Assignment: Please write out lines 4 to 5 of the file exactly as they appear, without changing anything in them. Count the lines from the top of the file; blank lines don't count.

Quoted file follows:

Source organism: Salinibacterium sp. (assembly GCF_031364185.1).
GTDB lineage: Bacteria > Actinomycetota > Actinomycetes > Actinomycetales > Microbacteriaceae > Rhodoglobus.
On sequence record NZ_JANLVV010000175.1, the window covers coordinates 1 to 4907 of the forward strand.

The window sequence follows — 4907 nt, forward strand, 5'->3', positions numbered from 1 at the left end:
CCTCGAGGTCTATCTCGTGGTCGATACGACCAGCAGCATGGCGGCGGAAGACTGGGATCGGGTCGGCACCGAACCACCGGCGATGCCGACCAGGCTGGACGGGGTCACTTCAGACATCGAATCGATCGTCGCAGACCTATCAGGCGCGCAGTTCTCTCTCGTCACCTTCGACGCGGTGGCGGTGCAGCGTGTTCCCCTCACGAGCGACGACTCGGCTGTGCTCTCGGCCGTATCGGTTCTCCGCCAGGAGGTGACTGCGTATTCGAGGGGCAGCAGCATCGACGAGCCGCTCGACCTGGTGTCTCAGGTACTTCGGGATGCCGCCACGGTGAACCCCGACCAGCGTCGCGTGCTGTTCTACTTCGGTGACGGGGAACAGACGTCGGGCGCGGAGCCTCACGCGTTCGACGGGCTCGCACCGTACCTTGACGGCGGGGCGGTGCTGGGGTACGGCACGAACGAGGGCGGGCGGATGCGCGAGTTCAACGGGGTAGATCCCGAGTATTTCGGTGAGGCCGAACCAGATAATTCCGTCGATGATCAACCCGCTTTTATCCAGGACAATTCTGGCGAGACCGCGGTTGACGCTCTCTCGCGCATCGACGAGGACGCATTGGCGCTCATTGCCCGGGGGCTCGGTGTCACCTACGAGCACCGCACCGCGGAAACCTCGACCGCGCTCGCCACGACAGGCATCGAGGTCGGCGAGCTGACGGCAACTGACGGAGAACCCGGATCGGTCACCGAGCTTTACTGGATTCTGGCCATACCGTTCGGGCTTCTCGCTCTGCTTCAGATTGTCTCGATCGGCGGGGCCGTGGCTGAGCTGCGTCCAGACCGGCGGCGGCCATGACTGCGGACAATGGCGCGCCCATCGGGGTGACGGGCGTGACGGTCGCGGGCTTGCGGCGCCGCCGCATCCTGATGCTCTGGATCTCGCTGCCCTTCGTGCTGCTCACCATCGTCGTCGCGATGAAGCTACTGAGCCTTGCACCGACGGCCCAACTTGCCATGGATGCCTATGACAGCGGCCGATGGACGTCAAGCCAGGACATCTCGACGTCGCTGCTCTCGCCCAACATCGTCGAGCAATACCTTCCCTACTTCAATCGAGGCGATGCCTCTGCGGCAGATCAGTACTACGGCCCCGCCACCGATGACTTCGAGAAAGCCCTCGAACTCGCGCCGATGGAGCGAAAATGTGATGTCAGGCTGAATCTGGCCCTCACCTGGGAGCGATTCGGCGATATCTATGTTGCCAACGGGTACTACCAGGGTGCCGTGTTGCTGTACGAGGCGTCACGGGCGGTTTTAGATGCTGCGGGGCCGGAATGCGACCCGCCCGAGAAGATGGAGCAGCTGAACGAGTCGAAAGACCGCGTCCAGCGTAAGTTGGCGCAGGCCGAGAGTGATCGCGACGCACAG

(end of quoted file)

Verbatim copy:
The window sequence follows — 4907 nt, forward strand, 5'->3', positions numbered from 1 at the left end:
CCTCGAGGTCTATCTCGTGGTCGATACGACCAGCAGCATGGCGGCGGAAGACTGGGATCGGGTCGGCACCGAACCACCGGCGATGCCGACCAGGCTGGACGGGGTCACTTCAGACATCGAATCGATCGTCGCAGACCTATCAGGCGCGCAGTTCTCTCTCGTCACCTTCGACGCGGTGGCGGTGCAGCGTGTTCCCCTCACGAGCGACGACTCGGCTGTGCTCTCGGCCGTATCGGTTCTCCGCCAGGAGGTGACTGCGTATTCGAGGGGCAGCAGCATCGACGAGCCGCTCGACCTGGTGTCTCAGGTACTTCGGGATGCCGCCACGGTGAACCCCGACCAGCGTCGCGTGCTGTTCTACTTCGGTGACGGGGAACAGACGTCGGGCGCGGAGCCTCACGCGTTCGACGGGCTCGCACCGTACCTTGACGGCGGGGCGGTGCTGGGGTACGGCACGAACGAGGGCGGGCGGATGCGCGAGTTCAACGGGGTAGATCCCGAGTATTTCGGTGAGGCCGAACCAGATAATTCCGTCGATGATCAACCCGCTTTTATCCAGGACAATTCTGGCGAGACCGCGGTTGACGCTCTCTCGCGCATCGACGAGGACGCATTGGCGCTCATTGCCCGGGGGCTCGGTGTCACCTACGAGCACCGCACCGCGGAAACCTCGACCGCGCTCGCCACGACAGGCATCGAGGTCGGCGAGCTGACGGCAACTGACGGAGAACCCGGATCGGTCACCGAGCTTTACTGGATTCTGGCCATACCGTTCGGGCTTCTCGCTCTGCTTCAGATTGTCTCGATCGGCGGGGCCGTGGCTGAGCTGCGTCCAGACCGGCGGCGGCCATGACTGCGGACAATGGCGCGCCCATCGGGGTGACGGGCGTGACGGTCGCGGGCTTGCGGCGCCGCCGCATCCTGATGCTCTGGATCTCGCTGCCCTTCGTGCTGCTCACCATCGTCGTCGCGATGAAGCTACTGAGCCTTGCACCGACGGCCCAACTTGCCATGGATGCCTATGACAGCGGCCGATGGACGTCAAGCCAGGACATCTCGACGTCGCTGCTCTCGCCCAACATCGTCGAGCAATACCTTCCCTACTTCAATCGAGGCGATGCCTCTGCGGCAGATCAGTACTACGGCCCCGCCACCGATGACTTCGAGAAAGCCCTCGAACTCGCGCCGATGGAGCGAAAATGTGATGTCAGGCTGAATCTGGCCCTCACCTGGGAGCGATTCGGCGATATCTATGTTGCCAACGGGTACTACCAGGGTGCCGTGTTGCTGTACGAGGCGTCACGGGCGGTTTTAGATGCTGCGGGGCCGGAATGCGACCCGCCCGAGAAGATGGAGCAGCTGAACGAGTCGAAAGACCGCGTCCAGCGTAAGTTGGCGCAGGCCGAGAGTGATCGCGACGCACAG